Remember what I said about jewelry and talking with your hands?

Avoid distractions and do NOT show up wearing this season’s hottest nail art.

And while it sounds stupid that nail polish is such a big deal, in reality, it actually is very distracting. Nailpolish takes 2 minutes to remove, so don’t let green nails stand between you from your dream job.

Always better safe than sorry.

Portfolio Bag — Leave your backpack at home, you’re not in high school anymore.

Lol, I can always tell when the summer interns are coming to interview because they bring backpacks. While there’s absolutely nothing wrong with a backpack (I wear one every day), it doesn’t exactly spell out professional. A backpack isn’t business attire, and most people I see with backpacks at work are fresh out of college and still learning the ways of corporate America. Instead, bring something like a briefcase, or a black or neutral colored purse. Just make sure inside you have enough copies of your resume, a notepad and a pen, and a lintroller!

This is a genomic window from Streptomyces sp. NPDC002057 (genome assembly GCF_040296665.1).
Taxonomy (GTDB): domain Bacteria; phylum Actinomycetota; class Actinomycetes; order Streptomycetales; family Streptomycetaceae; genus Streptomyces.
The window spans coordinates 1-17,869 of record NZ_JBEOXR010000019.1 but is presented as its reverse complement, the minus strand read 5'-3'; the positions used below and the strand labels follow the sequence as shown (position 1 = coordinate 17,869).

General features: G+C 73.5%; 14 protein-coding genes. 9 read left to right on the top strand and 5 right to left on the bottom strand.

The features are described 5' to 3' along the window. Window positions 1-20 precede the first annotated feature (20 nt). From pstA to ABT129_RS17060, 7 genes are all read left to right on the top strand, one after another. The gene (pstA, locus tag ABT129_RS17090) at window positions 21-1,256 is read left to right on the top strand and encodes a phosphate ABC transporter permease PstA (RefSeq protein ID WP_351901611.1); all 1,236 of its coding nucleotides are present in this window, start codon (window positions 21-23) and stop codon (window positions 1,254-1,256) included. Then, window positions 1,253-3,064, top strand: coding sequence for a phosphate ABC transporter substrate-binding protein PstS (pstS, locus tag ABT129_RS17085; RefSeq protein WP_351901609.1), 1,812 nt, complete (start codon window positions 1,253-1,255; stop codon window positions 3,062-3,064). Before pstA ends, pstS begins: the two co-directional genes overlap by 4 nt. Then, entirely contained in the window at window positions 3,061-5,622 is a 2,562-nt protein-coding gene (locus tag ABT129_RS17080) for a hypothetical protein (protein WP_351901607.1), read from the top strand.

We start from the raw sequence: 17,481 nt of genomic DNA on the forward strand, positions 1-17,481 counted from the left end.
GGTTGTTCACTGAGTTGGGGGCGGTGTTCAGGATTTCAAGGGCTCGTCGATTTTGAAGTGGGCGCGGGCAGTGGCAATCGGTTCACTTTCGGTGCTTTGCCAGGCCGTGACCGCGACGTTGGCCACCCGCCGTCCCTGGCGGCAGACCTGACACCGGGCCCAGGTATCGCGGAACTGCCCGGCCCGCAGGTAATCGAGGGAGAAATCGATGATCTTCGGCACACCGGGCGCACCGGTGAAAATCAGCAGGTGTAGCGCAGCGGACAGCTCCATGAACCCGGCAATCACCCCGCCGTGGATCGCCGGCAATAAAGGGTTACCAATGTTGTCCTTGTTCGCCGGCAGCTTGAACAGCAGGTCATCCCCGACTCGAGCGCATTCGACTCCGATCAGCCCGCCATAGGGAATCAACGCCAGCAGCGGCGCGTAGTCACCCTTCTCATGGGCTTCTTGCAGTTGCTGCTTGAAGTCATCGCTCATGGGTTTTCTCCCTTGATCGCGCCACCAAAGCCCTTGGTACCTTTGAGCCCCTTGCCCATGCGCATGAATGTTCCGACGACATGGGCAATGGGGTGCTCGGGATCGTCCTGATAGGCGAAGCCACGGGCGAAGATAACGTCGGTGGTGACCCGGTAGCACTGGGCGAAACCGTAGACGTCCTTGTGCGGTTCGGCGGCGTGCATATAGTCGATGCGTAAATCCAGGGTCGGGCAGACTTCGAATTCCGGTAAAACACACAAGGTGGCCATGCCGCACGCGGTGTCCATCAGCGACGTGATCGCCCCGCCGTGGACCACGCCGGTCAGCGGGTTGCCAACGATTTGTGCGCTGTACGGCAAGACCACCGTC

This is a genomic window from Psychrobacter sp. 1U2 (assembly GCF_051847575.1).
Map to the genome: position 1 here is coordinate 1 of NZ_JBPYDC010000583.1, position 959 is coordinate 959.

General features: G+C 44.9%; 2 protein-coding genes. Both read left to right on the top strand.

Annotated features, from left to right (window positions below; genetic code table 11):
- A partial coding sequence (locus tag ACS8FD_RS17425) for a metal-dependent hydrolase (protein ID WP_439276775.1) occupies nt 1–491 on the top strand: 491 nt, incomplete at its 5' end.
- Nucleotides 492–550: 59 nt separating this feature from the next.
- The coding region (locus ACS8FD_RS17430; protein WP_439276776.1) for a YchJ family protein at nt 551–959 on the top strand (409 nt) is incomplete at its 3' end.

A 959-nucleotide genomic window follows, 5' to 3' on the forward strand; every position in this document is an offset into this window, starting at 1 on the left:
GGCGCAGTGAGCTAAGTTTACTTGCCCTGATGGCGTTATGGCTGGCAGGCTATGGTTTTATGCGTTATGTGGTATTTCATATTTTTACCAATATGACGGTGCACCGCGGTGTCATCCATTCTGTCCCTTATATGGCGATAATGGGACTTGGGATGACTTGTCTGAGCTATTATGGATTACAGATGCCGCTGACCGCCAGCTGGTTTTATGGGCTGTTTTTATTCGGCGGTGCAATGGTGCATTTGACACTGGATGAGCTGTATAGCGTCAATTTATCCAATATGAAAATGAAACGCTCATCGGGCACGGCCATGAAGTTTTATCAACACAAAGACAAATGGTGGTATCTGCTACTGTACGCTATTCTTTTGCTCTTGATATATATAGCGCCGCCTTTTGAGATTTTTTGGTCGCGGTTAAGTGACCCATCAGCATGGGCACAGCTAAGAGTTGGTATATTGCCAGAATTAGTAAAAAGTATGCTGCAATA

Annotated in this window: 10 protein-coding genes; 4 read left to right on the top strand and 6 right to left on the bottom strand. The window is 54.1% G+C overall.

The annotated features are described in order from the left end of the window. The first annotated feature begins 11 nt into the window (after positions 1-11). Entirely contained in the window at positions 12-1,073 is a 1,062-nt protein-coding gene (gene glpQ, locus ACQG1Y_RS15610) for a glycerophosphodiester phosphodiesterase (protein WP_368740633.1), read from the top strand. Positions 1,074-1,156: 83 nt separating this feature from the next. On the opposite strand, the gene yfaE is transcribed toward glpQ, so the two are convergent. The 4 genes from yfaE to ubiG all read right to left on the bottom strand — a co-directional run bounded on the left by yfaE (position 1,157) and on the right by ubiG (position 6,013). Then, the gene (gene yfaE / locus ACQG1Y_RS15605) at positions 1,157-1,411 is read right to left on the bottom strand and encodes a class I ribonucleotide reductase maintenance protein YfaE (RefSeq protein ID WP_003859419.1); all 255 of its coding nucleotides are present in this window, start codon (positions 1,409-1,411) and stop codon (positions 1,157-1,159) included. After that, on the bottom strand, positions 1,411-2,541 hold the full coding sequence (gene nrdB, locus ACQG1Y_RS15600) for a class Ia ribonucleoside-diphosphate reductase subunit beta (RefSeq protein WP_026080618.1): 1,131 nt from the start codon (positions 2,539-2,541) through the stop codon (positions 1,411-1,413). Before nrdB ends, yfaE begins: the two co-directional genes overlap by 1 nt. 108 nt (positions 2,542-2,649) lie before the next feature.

Using your phone while waiting to interview — don’t do it!

I know it seems like a good idea to check Facebook or Instagram to kill time while you’re nervously waiting to be interviewed, BUT DON’T DO IT!

Being on your phone instead of waiting patiently for your meeting doesn’t look good.

Is there company reading material in the waiting room? Read that! Do they have a TV playing? Watch it! Do they have magazines out? Read them! Most likely any media that the company has in the waiting area contains important information about the company that you can use to your advantage during the interview. Always be alert and present while waiting, because first impressions are everything. If you’re busy scrolling through Twitter on your phone, the interviewer might feel like they are inconveniencing you when they do finally appear.